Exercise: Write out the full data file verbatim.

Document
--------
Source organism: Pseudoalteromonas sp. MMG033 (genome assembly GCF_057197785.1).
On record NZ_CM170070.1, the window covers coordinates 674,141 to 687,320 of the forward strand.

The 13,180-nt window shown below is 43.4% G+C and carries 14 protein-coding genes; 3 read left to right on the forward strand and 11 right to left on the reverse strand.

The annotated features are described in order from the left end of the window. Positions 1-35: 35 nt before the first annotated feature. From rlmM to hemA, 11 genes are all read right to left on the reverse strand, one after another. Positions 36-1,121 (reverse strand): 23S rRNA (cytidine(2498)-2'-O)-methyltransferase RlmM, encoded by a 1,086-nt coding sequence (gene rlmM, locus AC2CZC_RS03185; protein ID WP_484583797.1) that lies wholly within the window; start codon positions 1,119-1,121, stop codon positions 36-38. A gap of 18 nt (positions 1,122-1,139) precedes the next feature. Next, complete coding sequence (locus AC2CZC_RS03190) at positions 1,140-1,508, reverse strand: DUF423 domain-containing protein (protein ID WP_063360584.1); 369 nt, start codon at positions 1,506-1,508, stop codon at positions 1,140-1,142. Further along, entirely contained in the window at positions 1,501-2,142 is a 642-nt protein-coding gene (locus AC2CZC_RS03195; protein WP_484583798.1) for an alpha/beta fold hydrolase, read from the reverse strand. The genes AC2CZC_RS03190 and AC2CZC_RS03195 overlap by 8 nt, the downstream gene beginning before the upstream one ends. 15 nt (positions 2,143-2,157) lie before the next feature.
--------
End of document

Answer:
Source organism: Pseudoalteromonas sp. MMG033 (genome assembly GCF_057197785.1).
On record NZ_CM170070.1, the window covers coordinates 674,141 to 687,320 of the forward strand.

The 13,180-nt window shown below is 43.4% G+C and carries 14 protein-coding genes; 3 read left to right on the forward strand and 11 right to left on the reverse strand.

The annotated features are described in order from the left end of the window. Positions 1-35: 35 nt before the first annotated feature. From rlmM to hemA, 11 genes are all read right to left on the reverse strand, one after another. Positions 36-1,121 (reverse strand): 23S rRNA (cytidine(2498)-2'-O)-methyltransferase RlmM, encoded by a 1,086-nt coding sequence (gene rlmM, locus AC2CZC_RS03185; protein ID WP_484583797.1) that lies wholly within the window; start codon positions 1,119-1,121, stop codon positions 36-38. A gap of 18 nt (positions 1,122-1,139) precedes the next feature. Next, complete coding sequence (locus AC2CZC_RS03190) at positions 1,140-1,508, reverse strand: DUF423 domain-containing protein (protein ID WP_063360584.1); 369 nt, start codon at positions 1,506-1,508, stop codon at positions 1,140-1,142. Further along, entirely contained in the window at positions 1,501-2,142 is a 642-nt protein-coding gene (locus AC2CZC_RS03195; protein WP_484583798.1) for an alpha/beta fold hydrolase, read from the reverse strand. The genes AC2CZC_RS03190 and AC2CZC_RS03195 overlap by 8 nt, the downstream gene beginning before the upstream one ends. 15 nt (positions 2,143-2,157) lie before the next feature.